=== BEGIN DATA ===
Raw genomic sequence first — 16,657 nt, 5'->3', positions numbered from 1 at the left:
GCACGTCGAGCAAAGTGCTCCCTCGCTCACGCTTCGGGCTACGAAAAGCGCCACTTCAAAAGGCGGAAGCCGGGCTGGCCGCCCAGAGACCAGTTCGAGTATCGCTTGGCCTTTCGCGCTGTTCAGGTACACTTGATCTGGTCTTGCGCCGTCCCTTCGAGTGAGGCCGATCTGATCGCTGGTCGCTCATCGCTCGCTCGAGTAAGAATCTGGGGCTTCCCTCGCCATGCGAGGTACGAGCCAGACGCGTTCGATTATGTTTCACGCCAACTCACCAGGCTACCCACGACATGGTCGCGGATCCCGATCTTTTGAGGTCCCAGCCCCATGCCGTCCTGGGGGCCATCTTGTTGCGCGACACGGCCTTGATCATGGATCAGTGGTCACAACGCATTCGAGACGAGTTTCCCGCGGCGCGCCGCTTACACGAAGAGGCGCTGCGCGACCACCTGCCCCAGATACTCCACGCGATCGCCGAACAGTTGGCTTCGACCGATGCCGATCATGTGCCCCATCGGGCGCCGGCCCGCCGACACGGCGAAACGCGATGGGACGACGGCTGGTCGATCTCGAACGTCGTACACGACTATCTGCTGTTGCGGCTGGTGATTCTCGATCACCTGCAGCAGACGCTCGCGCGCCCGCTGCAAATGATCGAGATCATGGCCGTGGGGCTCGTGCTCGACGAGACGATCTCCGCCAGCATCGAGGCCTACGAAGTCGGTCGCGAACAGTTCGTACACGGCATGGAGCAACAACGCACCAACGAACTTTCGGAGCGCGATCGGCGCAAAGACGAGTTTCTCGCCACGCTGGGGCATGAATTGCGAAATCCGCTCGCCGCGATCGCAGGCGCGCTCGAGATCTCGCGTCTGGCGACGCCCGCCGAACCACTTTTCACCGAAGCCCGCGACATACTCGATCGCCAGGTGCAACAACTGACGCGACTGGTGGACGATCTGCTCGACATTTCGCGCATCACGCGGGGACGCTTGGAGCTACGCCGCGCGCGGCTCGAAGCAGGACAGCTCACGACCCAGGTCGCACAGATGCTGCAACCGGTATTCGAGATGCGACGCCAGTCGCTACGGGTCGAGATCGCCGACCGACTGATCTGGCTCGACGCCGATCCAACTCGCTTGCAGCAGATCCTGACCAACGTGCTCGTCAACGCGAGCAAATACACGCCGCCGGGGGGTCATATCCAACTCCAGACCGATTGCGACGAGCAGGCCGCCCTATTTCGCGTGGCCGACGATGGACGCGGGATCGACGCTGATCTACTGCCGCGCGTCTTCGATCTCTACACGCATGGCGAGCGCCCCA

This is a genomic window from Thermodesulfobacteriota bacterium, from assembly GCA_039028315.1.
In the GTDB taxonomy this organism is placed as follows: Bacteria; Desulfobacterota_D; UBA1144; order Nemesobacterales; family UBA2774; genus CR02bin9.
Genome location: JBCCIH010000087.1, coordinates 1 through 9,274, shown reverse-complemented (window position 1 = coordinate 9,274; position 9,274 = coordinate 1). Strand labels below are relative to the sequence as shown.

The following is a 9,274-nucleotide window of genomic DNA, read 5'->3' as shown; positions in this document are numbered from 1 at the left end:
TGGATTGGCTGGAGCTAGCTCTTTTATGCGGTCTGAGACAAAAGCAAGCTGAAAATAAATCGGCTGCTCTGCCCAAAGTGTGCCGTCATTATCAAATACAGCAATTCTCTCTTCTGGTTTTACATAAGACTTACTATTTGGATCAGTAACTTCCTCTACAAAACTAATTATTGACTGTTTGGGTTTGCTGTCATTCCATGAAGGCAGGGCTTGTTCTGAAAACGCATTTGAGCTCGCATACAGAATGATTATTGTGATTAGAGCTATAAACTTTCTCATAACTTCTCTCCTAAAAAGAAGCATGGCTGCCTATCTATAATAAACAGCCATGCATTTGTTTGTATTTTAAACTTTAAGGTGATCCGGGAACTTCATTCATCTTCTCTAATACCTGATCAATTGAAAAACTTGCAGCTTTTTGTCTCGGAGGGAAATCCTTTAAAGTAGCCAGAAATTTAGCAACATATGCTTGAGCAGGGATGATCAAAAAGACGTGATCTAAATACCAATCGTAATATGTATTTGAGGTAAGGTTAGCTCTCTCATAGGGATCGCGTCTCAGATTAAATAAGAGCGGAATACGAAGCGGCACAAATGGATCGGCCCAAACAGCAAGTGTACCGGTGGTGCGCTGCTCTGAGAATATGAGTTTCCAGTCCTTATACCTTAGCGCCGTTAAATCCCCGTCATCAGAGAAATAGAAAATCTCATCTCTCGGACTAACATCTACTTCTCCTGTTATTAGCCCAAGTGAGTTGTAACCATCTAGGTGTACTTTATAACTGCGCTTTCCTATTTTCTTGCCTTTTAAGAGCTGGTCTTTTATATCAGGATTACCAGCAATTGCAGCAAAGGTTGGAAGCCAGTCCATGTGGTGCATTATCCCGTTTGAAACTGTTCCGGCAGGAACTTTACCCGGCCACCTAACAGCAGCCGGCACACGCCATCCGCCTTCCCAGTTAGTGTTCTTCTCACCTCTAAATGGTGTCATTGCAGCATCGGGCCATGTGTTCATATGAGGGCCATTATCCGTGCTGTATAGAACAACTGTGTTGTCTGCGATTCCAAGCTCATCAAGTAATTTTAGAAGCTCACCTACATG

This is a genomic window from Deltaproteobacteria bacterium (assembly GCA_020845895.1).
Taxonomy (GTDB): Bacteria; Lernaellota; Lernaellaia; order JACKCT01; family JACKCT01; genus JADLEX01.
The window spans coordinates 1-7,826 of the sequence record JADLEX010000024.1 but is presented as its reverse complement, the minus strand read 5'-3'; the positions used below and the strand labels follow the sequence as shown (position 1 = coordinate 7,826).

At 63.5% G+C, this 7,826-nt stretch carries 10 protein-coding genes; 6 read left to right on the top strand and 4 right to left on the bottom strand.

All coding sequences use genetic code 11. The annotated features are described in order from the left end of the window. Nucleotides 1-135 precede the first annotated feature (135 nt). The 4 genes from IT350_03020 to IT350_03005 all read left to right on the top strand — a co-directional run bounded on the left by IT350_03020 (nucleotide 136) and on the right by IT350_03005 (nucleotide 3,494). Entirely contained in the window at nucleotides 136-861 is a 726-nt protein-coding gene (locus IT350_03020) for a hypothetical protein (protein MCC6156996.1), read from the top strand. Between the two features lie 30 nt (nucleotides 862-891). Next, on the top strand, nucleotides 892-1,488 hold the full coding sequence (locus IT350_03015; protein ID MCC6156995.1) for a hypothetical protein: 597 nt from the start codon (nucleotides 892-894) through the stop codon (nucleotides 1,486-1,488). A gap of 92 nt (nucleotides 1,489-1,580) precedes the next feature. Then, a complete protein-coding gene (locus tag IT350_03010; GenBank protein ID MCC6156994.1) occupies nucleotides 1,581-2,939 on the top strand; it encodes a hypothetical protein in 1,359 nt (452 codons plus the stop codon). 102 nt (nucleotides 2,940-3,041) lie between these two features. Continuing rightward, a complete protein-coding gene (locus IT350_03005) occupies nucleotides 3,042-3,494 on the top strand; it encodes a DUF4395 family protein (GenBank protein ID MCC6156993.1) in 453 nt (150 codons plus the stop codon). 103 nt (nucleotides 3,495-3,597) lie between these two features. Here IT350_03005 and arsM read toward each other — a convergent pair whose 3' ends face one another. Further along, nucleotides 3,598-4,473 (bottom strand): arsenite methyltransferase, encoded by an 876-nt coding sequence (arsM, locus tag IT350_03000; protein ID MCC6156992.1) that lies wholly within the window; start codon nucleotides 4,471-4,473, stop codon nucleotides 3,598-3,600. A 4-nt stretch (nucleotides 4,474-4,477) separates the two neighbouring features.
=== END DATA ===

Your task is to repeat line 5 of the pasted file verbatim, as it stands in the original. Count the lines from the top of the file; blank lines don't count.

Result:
Genome location: JBCCIH010000087.1, coordinates 1 through 9,274, shown reverse-complemented (window position 1 = coordinate 9,274; position 9,274 = coordinate 1). Strand labels below are relative to the sequence as shown.